In the days of temporary grandstands on the Centre Court at Key Biscayne, Florida, your correspondent was watching a tennis match with Hamilton Jordan, who masterminded Jimmy Carter's Presidential election, when a messenger told Jordan there was an emergency.
"When I was in the White House I used to worry about the world blowing up - and now they tell me the Squirtmobile has blown up," Jordan said with a resigned smile.
The Squirtmobile was a customised Volkswagen van, and visitors to the Lipton Championships were offered free sun lotion from a spray gun as part of a sponsorship deal between Coppertone and the Association of Tennis Professionals, the male players' union, of which Jordan was the chief executive.
Somebody had neglected to check the pressure gauge in the van. When it reached 140lb, 14 gallons of lotion exploded. There were no casualties, and fewer cases of sunburn were recorded in south Florida that day.
Jordan, formerly President Carter's chief of staff and one of the people responsible for the Iran hostages negotiations, said to the messenger: "Well, a Squirtmobile blowing up is not the worst damned thing that can happen. You know, working in Washington tends to give you a sense of perspective."
Were Jordan involved in tennis today, he would find his seat at Crandon Park among 14,000 others in a splendid octagonal stadium, opened in 1994 at a cost of $20m (£12.5m), and would notice that the title sponsorship, Lipton's cup of tea since 1985, has been taken over by Ericsson this year. Presumably any message would be transmitted by the ubiquitous mobile phone, a device capable of building pressure faster than a Squirtmobile.
In an attempt to intercept the notion that one of the world's finest tournaments is about to be turned into a glorified chat-line, Ericsson and the organisers are promoting cellular etiquette on site. This would seem to be an ambitious project, especially in a nation where polite requests such as, "Quiet please, ladies and gentlemen", are likely to be greeted with, "You cannot be serious", or words to that effect.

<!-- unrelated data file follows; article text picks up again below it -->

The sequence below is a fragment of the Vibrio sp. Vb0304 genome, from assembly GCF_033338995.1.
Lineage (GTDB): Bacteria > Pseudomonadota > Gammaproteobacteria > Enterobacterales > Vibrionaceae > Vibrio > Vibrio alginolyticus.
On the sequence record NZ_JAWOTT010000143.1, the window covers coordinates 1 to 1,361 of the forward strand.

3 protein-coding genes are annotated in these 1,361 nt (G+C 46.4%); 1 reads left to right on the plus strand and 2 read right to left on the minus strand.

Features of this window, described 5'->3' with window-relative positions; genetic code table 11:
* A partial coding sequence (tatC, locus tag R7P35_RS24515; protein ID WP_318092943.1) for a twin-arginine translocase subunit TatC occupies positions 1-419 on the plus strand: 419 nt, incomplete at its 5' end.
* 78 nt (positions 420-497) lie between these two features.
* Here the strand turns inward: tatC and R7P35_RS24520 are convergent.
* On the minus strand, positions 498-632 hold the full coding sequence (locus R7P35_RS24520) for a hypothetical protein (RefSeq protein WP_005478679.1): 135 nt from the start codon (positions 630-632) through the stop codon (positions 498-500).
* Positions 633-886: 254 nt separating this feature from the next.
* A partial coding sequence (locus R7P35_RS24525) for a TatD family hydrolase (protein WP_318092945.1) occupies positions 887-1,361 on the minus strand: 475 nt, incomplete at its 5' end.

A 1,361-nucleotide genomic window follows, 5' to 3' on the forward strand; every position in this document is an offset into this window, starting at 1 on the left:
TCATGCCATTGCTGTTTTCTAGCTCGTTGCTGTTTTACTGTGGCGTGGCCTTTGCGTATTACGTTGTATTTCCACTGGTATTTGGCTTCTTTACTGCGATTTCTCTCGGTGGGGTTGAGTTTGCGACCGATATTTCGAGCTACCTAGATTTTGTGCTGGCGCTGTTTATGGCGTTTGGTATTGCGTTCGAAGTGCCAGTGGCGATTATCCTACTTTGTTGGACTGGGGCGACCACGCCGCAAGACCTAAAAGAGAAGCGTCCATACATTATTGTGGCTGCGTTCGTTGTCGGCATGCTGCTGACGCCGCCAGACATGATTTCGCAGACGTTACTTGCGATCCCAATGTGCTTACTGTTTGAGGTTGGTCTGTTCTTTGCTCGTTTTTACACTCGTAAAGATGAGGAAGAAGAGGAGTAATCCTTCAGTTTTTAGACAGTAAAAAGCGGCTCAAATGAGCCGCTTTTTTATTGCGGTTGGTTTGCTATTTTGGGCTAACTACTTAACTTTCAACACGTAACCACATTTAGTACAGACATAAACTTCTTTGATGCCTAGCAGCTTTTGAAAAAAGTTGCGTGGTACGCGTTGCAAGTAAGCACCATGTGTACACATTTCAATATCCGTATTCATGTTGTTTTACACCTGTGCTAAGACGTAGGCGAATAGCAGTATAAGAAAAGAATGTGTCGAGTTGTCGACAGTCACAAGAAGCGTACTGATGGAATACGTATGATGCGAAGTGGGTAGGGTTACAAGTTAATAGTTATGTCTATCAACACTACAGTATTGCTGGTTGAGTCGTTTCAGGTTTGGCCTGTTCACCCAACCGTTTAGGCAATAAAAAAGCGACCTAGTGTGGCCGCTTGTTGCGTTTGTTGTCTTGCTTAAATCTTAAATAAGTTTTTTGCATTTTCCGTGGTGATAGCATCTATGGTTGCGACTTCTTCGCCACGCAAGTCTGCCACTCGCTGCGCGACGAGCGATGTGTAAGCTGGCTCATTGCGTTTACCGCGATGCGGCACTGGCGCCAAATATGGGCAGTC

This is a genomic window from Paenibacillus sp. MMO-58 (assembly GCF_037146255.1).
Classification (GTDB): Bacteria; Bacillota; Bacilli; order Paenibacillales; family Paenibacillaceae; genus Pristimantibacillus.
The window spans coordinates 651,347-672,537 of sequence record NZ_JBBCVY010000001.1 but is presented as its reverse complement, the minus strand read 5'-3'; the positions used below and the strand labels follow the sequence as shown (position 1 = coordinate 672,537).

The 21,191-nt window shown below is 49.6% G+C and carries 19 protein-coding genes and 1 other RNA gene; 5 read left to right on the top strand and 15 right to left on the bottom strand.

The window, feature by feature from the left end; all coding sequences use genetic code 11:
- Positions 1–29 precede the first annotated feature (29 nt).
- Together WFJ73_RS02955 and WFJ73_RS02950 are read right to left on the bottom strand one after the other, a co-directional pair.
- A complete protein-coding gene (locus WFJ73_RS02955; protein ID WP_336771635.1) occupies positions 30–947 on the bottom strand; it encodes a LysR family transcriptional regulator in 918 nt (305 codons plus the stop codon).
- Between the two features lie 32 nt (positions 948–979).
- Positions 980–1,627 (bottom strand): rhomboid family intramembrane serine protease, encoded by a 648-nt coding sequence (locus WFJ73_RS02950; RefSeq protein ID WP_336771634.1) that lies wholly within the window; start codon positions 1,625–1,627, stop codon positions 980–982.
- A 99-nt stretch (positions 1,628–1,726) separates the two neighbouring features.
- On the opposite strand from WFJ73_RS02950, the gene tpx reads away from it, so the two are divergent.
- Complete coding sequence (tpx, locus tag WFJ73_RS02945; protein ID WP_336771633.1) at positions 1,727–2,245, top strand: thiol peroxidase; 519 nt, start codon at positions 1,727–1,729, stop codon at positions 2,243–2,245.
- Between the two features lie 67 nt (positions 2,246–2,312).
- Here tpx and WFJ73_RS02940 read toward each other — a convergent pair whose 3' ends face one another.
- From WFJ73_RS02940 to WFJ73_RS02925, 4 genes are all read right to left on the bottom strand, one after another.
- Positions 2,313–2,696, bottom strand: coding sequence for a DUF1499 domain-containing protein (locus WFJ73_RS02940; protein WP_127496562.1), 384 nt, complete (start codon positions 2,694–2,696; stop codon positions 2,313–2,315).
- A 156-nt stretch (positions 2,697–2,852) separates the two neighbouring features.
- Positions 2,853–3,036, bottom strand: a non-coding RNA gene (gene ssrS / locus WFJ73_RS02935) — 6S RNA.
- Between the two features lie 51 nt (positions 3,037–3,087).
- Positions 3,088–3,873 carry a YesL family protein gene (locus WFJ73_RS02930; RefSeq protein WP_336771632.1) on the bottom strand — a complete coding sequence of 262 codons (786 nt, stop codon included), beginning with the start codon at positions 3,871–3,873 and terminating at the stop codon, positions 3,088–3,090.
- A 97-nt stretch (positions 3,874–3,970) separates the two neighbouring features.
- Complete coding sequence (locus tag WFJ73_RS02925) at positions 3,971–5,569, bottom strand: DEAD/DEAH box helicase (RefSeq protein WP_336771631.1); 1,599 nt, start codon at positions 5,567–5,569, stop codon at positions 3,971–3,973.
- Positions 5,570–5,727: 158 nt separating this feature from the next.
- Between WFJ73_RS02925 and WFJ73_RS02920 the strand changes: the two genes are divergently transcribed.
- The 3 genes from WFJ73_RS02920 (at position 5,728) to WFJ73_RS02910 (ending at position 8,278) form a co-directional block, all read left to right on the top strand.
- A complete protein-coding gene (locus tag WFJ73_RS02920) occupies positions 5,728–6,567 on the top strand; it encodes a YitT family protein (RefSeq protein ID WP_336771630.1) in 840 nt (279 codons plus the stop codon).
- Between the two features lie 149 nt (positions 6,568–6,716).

Nevertheless, the mobile phone manners campaign will go ahead, with posters displayed at the entrance to the site and throughout the grounds, messages shown on video walls and PA announcements made on the courts during the 11 days of the $5.725m (£3.578m) combined tournament for men and women, which starts on Thursday.
Not many sponsors try to be a turn-off, and Ericsson are bound to attract valuable publicity in the process. Perhaps others elsewhere will make similar pleas for silence - at the Italian Open in Rome, for example, where the mobile phone has long been a fashion accessory and spectators phone friends seated a couple of rows away from them at the Foro Italico, embellishing their words with hand signals.
Players tend to react to distractions. "If it's for me, I'm out," was Martina Navratilova's response when a public phone rang at the back of the old stand at Devonshire Park, Eastbourne. Ivan Lendl once complained about cigarette smoke while competing in the Benson and Hedges Championships at Wembley. John McEnroe turned on the charm at Key Biscayne after being irritated by a noisy spectator. "Do you have any other problems," McEnroe asked, "apart from being unemployed and a moron and a dork?"
Venus Williams, who defeated her younger sister, Serena, in last year's women's singles final at Key Biscayne, will be remembered for her incredulous response after being told why spectators were leaping out of their seats during her first-round match there one evening in 1997. "A rat? A full-blown rat? Did they put it in a box or something?"